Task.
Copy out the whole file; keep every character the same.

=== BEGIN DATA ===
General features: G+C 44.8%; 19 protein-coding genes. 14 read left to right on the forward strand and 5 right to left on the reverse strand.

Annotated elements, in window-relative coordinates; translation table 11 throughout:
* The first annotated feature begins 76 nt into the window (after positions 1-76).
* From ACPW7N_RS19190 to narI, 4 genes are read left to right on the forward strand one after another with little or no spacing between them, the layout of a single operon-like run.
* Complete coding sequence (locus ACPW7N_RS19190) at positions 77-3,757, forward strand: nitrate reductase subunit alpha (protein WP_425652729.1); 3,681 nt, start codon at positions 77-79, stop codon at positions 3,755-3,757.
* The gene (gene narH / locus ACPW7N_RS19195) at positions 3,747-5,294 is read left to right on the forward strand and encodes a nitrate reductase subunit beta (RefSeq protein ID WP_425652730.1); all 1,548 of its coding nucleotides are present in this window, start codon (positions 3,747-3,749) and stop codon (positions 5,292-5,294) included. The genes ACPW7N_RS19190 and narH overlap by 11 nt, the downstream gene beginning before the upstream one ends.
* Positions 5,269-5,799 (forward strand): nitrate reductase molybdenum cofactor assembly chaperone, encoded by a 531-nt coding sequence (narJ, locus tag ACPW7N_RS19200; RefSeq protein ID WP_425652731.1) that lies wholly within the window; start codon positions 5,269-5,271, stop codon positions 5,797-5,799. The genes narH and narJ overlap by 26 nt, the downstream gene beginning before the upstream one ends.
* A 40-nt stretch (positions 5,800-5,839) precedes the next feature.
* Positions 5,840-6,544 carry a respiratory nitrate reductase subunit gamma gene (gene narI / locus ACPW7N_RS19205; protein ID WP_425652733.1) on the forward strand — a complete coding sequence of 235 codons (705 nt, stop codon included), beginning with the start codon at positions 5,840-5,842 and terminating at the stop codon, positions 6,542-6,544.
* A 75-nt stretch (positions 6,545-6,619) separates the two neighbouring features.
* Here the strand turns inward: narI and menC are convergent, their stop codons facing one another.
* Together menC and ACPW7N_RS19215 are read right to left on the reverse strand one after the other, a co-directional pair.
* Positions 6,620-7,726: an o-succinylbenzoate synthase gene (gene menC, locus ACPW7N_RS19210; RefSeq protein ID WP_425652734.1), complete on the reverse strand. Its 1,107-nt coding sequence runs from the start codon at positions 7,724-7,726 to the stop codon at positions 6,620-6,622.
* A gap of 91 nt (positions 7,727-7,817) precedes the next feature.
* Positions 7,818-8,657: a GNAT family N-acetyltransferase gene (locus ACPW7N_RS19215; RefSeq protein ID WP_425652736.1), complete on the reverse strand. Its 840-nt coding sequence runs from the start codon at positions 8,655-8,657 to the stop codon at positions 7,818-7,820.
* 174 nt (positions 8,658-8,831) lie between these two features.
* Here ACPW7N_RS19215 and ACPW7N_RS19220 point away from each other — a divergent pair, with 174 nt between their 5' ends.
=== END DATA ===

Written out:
General features: G+C 44.8%; 19 protein-coding genes. 14 read left to right on the forward strand and 5 right to left on the reverse strand.

Annotated elements, in window-relative coordinates; translation table 11 throughout:
* The first annotated feature begins 76 nt into the window (after positions 1-76).
* From ACPW7N_RS19190 to narI, 4 genes are read left to right on the forward strand one after another with little or no spacing between them, the layout of a single operon-like run.
* Complete coding sequence (locus ACPW7N_RS19190) at positions 77-3,757, forward strand: nitrate reductase subunit alpha (protein WP_425652729.1); 3,681 nt, start codon at positions 77-79, stop codon at positions 3,755-3,757.
* The gene (gene narH / locus ACPW7N_RS19195) at positions 3,747-5,294 is read left to right on the forward strand and encodes a nitrate reductase subunit beta (RefSeq protein ID WP_425652730.1); all 1,548 of its coding nucleotides are present in this window, start codon (positions 3,747-3,749) and stop codon (positions 5,292-5,294) included. The genes ACPW7N_RS19190 and narH overlap by 11 nt, the downstream gene beginning before the upstream one ends.
* Positions 5,269-5,799 (forward strand): nitrate reductase molybdenum cofactor assembly chaperone, encoded by a 531-nt coding sequence (narJ, locus tag ACPW7N_RS19200; RefSeq protein ID WP_425652731.1) that lies wholly within the window; start codon positions 5,269-5,271, stop codon positions 5,797-5,799. The genes narH and narJ overlap by 26 nt, the downstream gene beginning before the upstream one ends.
* A 40-nt stretch (positions 5,800-5,839) precedes the next feature.
* Positions 5,840-6,544 carry a respiratory nitrate reductase subunit gamma gene (gene narI / locus ACPW7N_RS19205; protein ID WP_425652733.1) on the forward strand — a complete coding sequence of 235 codons (705 nt, stop codon included), beginning with the start codon at positions 5,840-5,842 and terminating at the stop codon, positions 6,542-6,544.
* A 75-nt stretch (positions 6,545-6,619) separates the two neighbouring features.
* Here the strand turns inward: narI and menC are convergent, their stop codons facing one another.
* Together menC and ACPW7N_RS19215 are read right to left on the reverse strand one after the other, a co-directional pair.
* Positions 6,620-7,726: an o-succinylbenzoate synthase gene (gene menC, locus ACPW7N_RS19210; RefSeq protein ID WP_425652734.1), complete on the reverse strand. Its 1,107-nt coding sequence runs from the start codon at positions 7,724-7,726 to the stop codon at positions 6,620-6,622.
* A gap of 91 nt (positions 7,727-7,817) precedes the next feature.
* Positions 7,818-8,657: a GNAT family N-acetyltransferase gene (locus ACPW7N_RS19215; RefSeq protein ID WP_425652736.1), complete on the reverse strand. Its 840-nt coding sequence runs from the start codon at positions 8,655-8,657 to the stop codon at positions 7,818-7,820.
* 174 nt (positions 8,658-8,831) lie between these two features.
* Here ACPW7N_RS19215 and ACPW7N_RS19220 point away from each other — a divergent pair, with 174 nt between their 5' ends.